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The Lydian Treasure

Two Necklaces With Chain Pendants

Gold and Glass

Length 41.4 and 40.1 cm.
weight 38.29 and 34.07 qr.

Usak Museum

The two necklaces have been reconstructed from a total of 236 pendant chains that terminate in small glass beads of reddish brown (or opaque red) and dark blue. One necklace has 120 chains, with twenty-nine of the beads missing and several broken, the other has 116 chains, with none of the beads intact. Each multiple loop-in-loop chain is suspended from a short cylindrical bead formed from gold sheet and ringed with five or six fine ribs. Near one end of each bead is attached metallurgically a short ribbed collar, inside which is inserted the chain. The chain is secured by a short length of wire which passes through two tiny perforations in the collar, the ends bent over against its outer face. A short length of wire hooked through the bottom of the chain pierces the glass bead, which is held between a ring of beaded wire at the top and a six-petal rosette with projecting centre at the tip.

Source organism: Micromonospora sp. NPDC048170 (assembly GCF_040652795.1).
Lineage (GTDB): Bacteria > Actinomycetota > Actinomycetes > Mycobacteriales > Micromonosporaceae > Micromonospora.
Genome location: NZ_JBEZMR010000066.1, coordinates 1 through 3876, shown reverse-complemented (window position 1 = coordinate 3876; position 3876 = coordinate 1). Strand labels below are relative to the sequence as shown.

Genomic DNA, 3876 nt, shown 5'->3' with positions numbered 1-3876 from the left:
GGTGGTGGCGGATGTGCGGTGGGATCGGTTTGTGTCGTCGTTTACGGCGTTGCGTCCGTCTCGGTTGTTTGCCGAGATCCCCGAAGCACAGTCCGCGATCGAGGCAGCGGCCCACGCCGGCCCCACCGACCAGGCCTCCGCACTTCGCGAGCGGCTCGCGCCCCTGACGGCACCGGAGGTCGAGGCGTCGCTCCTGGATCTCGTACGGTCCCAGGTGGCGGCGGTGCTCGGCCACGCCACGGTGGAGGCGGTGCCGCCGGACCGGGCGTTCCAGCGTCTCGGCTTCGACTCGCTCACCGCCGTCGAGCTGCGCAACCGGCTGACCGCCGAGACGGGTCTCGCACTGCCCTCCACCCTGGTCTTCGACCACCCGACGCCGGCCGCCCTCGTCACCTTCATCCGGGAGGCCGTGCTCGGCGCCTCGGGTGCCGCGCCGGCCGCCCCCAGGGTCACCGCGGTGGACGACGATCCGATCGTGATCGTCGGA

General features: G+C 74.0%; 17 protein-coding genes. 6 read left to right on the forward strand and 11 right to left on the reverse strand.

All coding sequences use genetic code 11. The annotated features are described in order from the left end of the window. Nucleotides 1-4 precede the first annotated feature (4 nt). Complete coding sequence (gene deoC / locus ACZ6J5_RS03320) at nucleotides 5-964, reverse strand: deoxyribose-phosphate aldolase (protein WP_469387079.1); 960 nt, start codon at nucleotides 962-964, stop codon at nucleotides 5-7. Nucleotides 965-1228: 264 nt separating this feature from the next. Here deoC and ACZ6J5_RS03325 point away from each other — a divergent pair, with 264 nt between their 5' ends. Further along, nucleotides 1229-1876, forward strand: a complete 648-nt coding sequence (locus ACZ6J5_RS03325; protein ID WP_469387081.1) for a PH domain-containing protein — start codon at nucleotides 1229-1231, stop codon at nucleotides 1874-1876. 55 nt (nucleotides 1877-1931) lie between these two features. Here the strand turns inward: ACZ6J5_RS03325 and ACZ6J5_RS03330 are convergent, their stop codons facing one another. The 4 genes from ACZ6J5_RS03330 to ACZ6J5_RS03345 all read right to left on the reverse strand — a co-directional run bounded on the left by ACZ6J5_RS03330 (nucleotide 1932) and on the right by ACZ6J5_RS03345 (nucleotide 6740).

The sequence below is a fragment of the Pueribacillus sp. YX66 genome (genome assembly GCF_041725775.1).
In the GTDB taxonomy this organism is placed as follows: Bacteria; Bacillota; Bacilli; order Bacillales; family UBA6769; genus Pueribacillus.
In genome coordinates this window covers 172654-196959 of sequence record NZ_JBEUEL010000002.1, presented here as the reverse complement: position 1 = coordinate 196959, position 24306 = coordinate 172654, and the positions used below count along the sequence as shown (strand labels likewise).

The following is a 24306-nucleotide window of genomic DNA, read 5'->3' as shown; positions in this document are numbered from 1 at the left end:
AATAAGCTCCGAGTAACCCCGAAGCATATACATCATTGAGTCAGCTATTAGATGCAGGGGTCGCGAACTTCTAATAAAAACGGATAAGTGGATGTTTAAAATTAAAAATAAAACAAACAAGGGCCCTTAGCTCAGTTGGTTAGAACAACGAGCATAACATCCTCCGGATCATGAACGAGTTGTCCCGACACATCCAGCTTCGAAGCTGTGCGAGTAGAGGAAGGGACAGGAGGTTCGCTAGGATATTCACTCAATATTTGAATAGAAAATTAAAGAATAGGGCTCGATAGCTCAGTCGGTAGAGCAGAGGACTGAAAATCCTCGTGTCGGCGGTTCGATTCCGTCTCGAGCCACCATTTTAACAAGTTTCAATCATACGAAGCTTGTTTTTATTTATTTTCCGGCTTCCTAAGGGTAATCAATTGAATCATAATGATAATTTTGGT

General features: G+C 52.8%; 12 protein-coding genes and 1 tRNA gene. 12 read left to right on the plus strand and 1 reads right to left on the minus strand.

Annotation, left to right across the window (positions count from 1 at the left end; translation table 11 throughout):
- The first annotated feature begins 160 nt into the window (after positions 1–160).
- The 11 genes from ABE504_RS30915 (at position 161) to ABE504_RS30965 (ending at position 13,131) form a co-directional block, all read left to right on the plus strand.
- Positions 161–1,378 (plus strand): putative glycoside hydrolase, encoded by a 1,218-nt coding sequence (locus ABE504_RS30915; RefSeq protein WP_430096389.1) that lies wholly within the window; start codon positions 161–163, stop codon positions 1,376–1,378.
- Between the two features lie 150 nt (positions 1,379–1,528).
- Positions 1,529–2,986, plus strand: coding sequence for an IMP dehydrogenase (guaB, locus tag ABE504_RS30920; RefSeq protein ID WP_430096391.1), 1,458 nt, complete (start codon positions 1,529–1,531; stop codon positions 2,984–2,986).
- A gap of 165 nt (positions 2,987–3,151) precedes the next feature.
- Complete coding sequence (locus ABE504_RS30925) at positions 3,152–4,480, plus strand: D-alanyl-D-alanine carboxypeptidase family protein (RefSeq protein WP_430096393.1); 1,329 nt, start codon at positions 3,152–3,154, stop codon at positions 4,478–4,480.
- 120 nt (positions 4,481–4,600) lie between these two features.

Chains composed of ribbed cylinders have been discovered at different sites (including Sardis), of varying dates. Analogous beads, of gold and camelian, also with rosette terminals, are in the Boston Museum of Fine Arts (1982-413); here the beads are attached directly to rectangular gold tubes, with no intervening chains. Similar pendant chains with bead terminals appear on Hellenistic diadems. An interesting use of chain pendants occurs on an alabastron found in the early 6th century BC tomb of King Aspelta at Nuri in the Sudan.


This site prepared by Tayfun Kalyoncu on 28.02.1997 and last updated on 01.05.1999.
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